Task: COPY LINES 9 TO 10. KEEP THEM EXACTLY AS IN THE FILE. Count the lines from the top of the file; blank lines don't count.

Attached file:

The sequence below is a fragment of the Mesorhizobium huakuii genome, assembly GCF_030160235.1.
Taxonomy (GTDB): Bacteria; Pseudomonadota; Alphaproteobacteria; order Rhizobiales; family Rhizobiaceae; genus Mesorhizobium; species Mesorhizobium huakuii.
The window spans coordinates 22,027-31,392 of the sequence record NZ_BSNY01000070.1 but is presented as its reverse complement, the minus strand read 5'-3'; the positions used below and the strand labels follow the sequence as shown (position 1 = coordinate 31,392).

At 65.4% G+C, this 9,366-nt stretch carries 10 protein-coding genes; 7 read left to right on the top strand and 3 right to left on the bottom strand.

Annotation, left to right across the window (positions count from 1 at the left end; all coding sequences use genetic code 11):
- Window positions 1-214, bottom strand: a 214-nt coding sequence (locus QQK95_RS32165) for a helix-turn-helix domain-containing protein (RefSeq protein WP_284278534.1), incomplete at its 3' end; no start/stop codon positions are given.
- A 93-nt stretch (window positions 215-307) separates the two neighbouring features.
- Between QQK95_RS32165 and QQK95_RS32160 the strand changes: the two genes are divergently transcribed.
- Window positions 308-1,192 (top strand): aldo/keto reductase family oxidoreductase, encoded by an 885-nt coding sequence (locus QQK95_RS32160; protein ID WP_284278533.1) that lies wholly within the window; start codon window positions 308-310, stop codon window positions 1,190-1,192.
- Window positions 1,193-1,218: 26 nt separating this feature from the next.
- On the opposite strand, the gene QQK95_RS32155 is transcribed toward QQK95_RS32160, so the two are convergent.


- Window positions 308-1,192 (top strand): aldo/keto reductase family oxidoreductase, encoded by an 885-nt coding sequence (locus QQK95_RS32160; protein ID WP_284278533.1) that lies wholly within the window; start codon window positions 308-310, stop codon window positions 1,190-1,192.
- Window positions 1,193-1,218: 26 nt separating this feature from the next.